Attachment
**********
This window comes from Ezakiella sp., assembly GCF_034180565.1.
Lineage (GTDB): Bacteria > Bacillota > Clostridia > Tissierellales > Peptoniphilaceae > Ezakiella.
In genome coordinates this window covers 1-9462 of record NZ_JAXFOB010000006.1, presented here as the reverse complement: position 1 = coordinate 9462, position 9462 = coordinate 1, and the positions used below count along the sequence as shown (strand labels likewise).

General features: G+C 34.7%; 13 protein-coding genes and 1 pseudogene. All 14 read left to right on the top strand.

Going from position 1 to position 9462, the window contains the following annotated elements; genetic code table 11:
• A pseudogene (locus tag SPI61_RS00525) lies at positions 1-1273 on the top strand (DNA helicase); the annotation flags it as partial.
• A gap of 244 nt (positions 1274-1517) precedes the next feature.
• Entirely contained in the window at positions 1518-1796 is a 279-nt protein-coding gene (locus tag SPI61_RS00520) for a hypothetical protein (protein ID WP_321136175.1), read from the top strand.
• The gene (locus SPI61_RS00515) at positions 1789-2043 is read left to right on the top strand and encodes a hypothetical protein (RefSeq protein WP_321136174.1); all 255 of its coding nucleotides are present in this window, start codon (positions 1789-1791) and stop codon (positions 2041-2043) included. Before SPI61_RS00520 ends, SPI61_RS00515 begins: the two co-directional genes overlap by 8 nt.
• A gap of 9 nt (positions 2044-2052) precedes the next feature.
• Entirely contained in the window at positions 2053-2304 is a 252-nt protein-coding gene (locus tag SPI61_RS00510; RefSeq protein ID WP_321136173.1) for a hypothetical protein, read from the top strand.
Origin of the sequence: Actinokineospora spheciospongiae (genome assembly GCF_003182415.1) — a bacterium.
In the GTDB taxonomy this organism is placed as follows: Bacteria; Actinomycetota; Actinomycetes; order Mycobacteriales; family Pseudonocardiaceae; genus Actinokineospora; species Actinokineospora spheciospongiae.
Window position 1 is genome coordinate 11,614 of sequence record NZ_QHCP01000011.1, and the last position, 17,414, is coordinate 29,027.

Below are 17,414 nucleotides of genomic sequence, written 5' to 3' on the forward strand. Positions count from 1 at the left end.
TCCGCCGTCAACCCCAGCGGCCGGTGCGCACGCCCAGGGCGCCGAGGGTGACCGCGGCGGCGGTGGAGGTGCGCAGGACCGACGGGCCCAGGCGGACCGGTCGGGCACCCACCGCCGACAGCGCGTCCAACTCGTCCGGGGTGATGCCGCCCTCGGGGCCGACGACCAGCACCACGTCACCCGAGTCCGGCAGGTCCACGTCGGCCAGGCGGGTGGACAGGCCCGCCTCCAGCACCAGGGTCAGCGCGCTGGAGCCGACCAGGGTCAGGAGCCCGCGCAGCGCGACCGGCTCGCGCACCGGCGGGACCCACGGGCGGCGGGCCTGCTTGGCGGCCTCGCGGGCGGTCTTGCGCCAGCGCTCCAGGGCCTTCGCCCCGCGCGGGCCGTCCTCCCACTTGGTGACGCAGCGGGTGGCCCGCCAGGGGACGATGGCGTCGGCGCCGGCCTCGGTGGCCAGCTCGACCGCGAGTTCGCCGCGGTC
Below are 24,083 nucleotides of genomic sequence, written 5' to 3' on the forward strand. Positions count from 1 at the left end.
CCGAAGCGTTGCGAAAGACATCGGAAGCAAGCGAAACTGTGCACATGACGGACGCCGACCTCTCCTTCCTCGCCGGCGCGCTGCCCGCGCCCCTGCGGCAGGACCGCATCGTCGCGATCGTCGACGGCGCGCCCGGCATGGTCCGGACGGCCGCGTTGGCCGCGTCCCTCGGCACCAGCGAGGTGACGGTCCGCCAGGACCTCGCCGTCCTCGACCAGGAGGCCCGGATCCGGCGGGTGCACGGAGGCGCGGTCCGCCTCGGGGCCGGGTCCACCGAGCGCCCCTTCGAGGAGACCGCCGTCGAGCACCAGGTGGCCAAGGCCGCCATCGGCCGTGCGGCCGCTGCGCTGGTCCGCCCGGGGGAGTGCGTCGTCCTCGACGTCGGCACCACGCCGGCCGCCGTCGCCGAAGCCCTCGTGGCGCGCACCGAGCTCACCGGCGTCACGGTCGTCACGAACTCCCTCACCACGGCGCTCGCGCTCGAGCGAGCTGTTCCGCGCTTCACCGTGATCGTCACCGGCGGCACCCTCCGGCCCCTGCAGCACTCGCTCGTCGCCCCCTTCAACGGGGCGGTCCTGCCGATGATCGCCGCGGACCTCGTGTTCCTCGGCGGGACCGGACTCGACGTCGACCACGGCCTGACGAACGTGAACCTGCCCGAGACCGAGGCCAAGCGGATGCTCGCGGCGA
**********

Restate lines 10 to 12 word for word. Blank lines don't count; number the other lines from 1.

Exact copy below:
• A gap of 9 nt (positions 2044-2052) precedes the next feature.
• Entirely contained in the window at positions 2053-2304 is a 252-nt protein-coding gene (locus tag SPI61_RS00510; RefSeq protein ID WP_321136173.1) for a hypothetical protein, read from the top strand.
Origin of the sequence: Actinokineospora spheciospongiae (genome assembly GCF_003182415.1) — a bacterium.